Soon after Jack returned to the cabin from his afternoon walk, he noticed the crow perched on the wooden railing. Its plumage was so incredibly black, and in the late-afternoon sunshine, each individual feather seemed to shimmer. Its eyes were transfixed on him, tracking his every move.
Outside, the sharp air had a deceiving chill. The sun, merely suspended in the sky, served more as a light source than a provider of warmth. Jack was eager to return to the leather armchair beside the fireplace, but it was fading fast and needed more wood. Apprehensively, he rushed through the galley kitchen and into the adjoining storage room, his eyes firmly fixed on the ground. An involuntary shudder ran down his spine as he grabbed six logs before urgently marching back and placing one on the fire. The relentless stare from the crow outside did nothing to ease his frayed nerves.
Under the bird’s beady eye, he felt a heavy burden of judgement. Jack often thought birds looked down upon humans as leaden and ungraceful—inferior land-confined beasts. Their majestic movements in the air often mesmerised him, and as a child, he had always fantasised about the superpower of flight. He broke an ankle once after he jumped off the roof of a shed, arms flapping wildly before falling clumsily and painfully to the ground. Jack knew in his heart of hearts that liftoff only happened in dreams, but whenever he got an idea in his head, there was no reasoning with him. It was just his personality.
He wondered why the crow was so interested in him.
Jack ate some leftover lunch by the fire and tried—but failed—to read a chapter of his book. Two tumblers of warming scotch and the hypnotic crackle of the fire soon encouraged his eyelids to close. When he woke an hour later, the crow was still in place, a dark and sinister stain on an otherwise stunning woody outlook.
The cabin stood in a small clearing, surrounded by gold and red-leaved trees and a matching carpet, giving the place a softness that inspired nostalgia and a satisfying melancholy. They had stayed here in happier times and immediately fell in love with the place, with its wraparound porch and endless windows. It had been autumn then too, and from what he could recall, they never left the cabin—days and nights by the fire, under blankets, eating food, talking and making love.
They intended to stay for a week this time, but Jack had been there for nearly two and had no plans to move on. He’d made a call to let his parents know they were staying on for a while and another to his office to inform them that he wouldn’t be coming back, hanging up before they could ask why. Subsequently, he walked to the small river that ran through the property and threw his phone in.
The bottle felt good in Jack’s hand. He lifted the twenty-year-old liquid towards the last of the late evening sunshine and made a toast to Rebecca. They originally planned to save the bottle for their wedding anniversary, but future plans were now on ice. The whisky didn’t taste as smooth as he expected, but he guessed jealousy, anger, and grief were not the best mixers.
He eyed the leftover bread on his plate and looked towards the crow. Its unwavering glare unnerved him. “What do you want, crow?” he said out loud.
The bird said nothing.
The last of the evening sunlight entered the cabin and again deceived as Jack moved from the warmth of the fire to the sliding glass doors. The crow watched him, but as Jack reached for the handle, it screamed its caw, flew off to one of the nearby trees, and perched on a low branch. It continued to stare as Jack slid the door open and placed the bread atop the wood railing before closing it quickly and retreating to the warmth of the fire. By the time he sat down, the crow was back on the railing, next to the bread. It ducked its head down, flicked the bread away with its beak, then continued glaring at Jack.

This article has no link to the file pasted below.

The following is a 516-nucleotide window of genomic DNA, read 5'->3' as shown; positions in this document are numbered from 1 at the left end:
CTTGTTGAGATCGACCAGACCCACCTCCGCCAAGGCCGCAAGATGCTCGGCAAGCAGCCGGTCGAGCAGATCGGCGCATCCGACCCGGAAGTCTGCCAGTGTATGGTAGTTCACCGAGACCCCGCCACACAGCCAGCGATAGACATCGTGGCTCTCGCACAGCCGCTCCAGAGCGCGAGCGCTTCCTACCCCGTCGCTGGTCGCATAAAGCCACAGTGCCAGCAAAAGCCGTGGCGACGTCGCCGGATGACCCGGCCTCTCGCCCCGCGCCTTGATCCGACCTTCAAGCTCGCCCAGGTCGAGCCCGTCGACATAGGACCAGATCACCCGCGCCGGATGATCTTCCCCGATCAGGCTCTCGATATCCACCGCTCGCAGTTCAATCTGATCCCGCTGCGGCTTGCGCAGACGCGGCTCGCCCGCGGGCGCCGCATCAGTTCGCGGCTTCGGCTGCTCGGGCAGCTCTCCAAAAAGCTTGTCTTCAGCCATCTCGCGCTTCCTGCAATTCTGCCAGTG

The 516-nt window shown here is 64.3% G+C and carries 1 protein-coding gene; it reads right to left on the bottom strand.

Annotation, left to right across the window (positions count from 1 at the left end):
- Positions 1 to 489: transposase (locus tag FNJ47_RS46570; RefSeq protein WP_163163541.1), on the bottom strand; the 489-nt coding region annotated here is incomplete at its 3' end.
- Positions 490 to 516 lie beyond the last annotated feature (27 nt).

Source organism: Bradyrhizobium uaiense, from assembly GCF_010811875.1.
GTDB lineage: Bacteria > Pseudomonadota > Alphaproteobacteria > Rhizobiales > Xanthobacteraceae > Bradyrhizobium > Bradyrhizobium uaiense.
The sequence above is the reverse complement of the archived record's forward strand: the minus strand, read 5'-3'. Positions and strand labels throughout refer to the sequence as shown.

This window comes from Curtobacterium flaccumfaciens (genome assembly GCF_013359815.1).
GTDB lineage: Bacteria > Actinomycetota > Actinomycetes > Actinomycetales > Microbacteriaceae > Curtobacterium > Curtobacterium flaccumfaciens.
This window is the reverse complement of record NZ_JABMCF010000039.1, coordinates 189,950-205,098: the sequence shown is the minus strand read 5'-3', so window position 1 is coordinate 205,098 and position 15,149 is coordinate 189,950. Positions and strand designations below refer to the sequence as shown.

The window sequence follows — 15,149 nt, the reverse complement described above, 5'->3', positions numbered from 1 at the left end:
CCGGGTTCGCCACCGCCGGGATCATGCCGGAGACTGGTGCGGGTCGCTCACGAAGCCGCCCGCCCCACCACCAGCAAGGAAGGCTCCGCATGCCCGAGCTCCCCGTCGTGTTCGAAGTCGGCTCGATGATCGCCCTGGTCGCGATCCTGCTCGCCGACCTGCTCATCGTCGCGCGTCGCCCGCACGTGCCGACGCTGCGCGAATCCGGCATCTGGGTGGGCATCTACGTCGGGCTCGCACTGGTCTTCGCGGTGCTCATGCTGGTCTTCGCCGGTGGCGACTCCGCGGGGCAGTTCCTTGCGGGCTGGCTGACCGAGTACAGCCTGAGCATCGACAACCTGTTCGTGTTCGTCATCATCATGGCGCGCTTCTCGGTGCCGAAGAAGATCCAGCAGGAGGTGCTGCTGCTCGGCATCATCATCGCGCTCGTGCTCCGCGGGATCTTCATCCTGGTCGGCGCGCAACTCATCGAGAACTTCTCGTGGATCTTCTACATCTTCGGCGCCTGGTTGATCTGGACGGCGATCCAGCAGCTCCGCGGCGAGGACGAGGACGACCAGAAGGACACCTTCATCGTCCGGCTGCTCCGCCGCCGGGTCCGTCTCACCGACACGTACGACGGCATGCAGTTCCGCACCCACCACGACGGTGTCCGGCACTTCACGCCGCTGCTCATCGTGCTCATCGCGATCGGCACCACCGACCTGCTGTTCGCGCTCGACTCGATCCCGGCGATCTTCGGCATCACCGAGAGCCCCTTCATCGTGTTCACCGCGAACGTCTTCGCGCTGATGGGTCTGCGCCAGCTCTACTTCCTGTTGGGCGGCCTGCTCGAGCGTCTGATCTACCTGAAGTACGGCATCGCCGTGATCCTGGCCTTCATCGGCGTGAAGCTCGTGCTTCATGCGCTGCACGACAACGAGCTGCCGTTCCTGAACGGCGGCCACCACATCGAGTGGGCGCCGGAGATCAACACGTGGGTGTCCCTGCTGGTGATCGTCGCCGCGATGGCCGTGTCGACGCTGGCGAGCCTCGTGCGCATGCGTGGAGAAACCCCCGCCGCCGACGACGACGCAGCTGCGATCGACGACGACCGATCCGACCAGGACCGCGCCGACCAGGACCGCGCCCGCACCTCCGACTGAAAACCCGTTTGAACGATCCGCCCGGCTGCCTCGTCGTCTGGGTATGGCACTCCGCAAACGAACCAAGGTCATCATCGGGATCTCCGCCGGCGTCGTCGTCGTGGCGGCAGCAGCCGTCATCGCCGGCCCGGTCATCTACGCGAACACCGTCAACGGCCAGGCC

Jack stifled a nervous laugh at the obvious demonstration of disrespect. With awareness of their reputation as a highly intelligent species, this crow had him more than a little unsettled. His heightened state of paranoia didn’t help. It was only a matter of time before they came for him.
For the time being, he would wallow in the comfort and surrounds of the cabin.
The early years had been good ones for Jack and Rebecca, both so full of passion and hope. They began dating in high school and married right after graduation, against the wishes of their parents. Rebecca was devoted, supportive, and patient—a ballast in a world that seemed too much at times. He took it all but had little to offer in return. His quirks often alienated him from others, but not her. She encouraged Jack and supported him in everything, but ironically (and perhaps predictably), his ambition lead to the downfall of their marriage. His passion for writing consumed him, and he shut her out.
On reflection, he supposed she had given him fair warning, but he was too obsessed to change. He thought people in committed relationships were supposed to provide an ultimatum—a loud and obvious final demand for change. Instead, she had simply sought attention and affection elsewhere, and for that, he had caved her head in with a fireplace poker. Her unapologetic confession and unflinching request for a divorce had messed everything up. Consumed by a vacuum of confusion and rage, he lost all control.
Trauma and abrupt change weren’t things he could easily copy with. He needed control. Stability was essential. She knew that. She must have known what that would do to him.
Fuck off, crow.
During the entire process, Jack felt somewhat detached, as though he was reading about someone else’s actions in a book, and even when the life had so obviously left her, he had continued bringing the poker down onto Rebecca’s skull. By the time he finished, her mother would not have recognised her. It was only when his arm tired that he had collapsed on all fours and broken down in tears, a lengthy string of bloody saliva hanging from his mouth where his teeth had cut through his lip.
They had been together twenty years, married for fifteen, and trying for children for the last three. All of that history wiped out, and now she was just a piece of meat, folded up in the chest freezer.
Stop staring at me!
After Jack had lowered Rebecca’s body into the freezer, he had checked her phone, but there was nothing from lover-boy as far as he could see. Instead, he came across a text from her mother, Jodie, and it was only then that the horrific realization of what he had done hit him—as though a fog had lifted. The guilt and remorse followed.